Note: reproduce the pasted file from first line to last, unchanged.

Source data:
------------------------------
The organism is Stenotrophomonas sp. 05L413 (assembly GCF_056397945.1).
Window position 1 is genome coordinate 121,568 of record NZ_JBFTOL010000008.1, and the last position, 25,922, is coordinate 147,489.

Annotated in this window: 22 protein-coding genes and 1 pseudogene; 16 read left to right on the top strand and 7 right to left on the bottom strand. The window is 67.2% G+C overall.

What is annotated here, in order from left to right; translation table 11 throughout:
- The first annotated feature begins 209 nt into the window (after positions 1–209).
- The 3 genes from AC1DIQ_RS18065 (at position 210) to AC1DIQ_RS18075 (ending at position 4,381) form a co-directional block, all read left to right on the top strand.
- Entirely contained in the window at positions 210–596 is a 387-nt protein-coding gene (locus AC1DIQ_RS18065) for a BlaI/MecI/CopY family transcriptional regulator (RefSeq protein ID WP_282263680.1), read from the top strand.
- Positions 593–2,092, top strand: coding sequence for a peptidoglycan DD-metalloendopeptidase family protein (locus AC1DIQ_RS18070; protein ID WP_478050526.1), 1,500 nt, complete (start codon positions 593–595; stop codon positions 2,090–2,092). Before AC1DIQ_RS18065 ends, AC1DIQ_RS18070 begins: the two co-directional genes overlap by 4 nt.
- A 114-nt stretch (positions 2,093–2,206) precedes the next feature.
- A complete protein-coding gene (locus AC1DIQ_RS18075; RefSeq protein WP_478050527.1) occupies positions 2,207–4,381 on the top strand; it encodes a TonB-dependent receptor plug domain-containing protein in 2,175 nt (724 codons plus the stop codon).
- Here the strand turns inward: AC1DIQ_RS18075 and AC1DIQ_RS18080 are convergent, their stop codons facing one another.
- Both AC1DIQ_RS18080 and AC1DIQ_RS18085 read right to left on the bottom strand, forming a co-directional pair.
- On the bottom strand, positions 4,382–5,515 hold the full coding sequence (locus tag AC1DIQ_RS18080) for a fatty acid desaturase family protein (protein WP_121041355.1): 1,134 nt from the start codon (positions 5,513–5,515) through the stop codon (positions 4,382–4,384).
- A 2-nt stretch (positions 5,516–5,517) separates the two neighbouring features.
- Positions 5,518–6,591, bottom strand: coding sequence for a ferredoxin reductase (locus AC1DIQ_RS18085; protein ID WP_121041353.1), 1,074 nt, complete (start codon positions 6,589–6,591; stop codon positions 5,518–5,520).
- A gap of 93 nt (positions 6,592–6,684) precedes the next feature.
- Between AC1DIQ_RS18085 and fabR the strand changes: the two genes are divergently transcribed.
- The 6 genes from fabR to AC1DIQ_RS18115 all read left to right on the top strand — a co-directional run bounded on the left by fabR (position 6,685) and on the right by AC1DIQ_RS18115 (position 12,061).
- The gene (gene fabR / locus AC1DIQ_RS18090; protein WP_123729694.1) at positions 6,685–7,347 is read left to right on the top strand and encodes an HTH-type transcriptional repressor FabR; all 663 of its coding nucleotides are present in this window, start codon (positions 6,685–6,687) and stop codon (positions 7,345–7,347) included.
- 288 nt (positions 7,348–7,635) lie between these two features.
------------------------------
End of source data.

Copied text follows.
The organism is Stenotrophomonas sp. 05L413 (assembly GCF_056397945.1).
Window position 1 is genome coordinate 121,568 of record NZ_JBFTOL010000008.1, and the last position, 25,922, is coordinate 147,489.

Annotated in this window: 22 protein-coding genes and 1 pseudogene; 16 read left to right on the top strand and 7 right to left on the bottom strand. The window is 67.2% G+C overall.

What is annotated here, in order from left to right; translation table 11 throughout:
- The first annotated feature begins 209 nt into the window (after positions 1–209).
- The 3 genes from AC1DIQ_RS18065 (at position 210) to AC1DIQ_RS18075 (ending at position 4,381) form a co-directional block, all read left to right on the top strand.
- Entirely contained in the window at positions 210–596 is a 387-nt protein-coding gene (locus AC1DIQ_RS18065) for a BlaI/MecI/CopY family transcriptional regulator (RefSeq protein ID WP_282263680.1), read from the top strand.
- Positions 593–2,092, top strand: coding sequence for a peptidoglycan DD-metalloendopeptidase family protein (locus AC1DIQ_RS18070; protein ID WP_478050526.1), 1,500 nt, complete (start codon positions 593–595; stop codon positions 2,090–2,092). Before AC1DIQ_RS18065 ends, AC1DIQ_RS18070 begins: the two co-directional genes overlap by 4 nt.
- A 114-nt stretch (positions 2,093–2,206) precedes the next feature.
- A complete protein-coding gene (locus AC1DIQ_RS18075; RefSeq protein WP_478050527.1) occupies positions 2,207–4,381 on the top strand; it encodes a TonB-dependent receptor plug domain-containing protein in 2,175 nt (724 codons plus the stop codon).
- Here the strand turns inward: AC1DIQ_RS18075 and AC1DIQ_RS18080 are convergent, their stop codons facing one another.
- Both AC1DIQ_RS18080 and AC1DIQ_RS18085 read right to left on the bottom strand, forming a co-directional pair.
- On the bottom strand, positions 4,382–5,515 hold the full coding sequence (locus tag AC1DIQ_RS18080) for a fatty acid desaturase family protein (protein WP_121041355.1): 1,134 nt from the start codon (positions 5,513–5,515) through the stop codon (positions 4,382–4,384).
- A 2-nt stretch (positions 5,516–5,517) separates the two neighbouring features.
- Positions 5,518–6,591, bottom strand: coding sequence for a ferredoxin reductase (locus AC1DIQ_RS18085; protein ID WP_121041353.1), 1,074 nt, complete (start codon positions 6,589–6,591; stop codon positions 5,518–5,520).
- A gap of 93 nt (positions 6,592–6,684) precedes the next feature.
- Between AC1DIQ_RS18085 and fabR the strand changes: the two genes are divergently transcribed.
- The 6 genes from fabR to AC1DIQ_RS18115 all read left to right on the top strand — a co-directional run bounded on the left by fabR (position 6,685) and on the right by AC1DIQ_RS18115 (position 12,061).
- The gene (gene fabR / locus AC1DIQ_RS18090; protein WP_123729694.1) at positions 6,685–7,347 is read left to right on the top strand and encodes an HTH-type transcriptional repressor FabR; all 663 of its coding nucleotides are present in this window, start codon (positions 6,685–6,687) and stop codon (positions 7,345–7,347) included.
- 288 nt (positions 7,348–7,635) lie between these two features.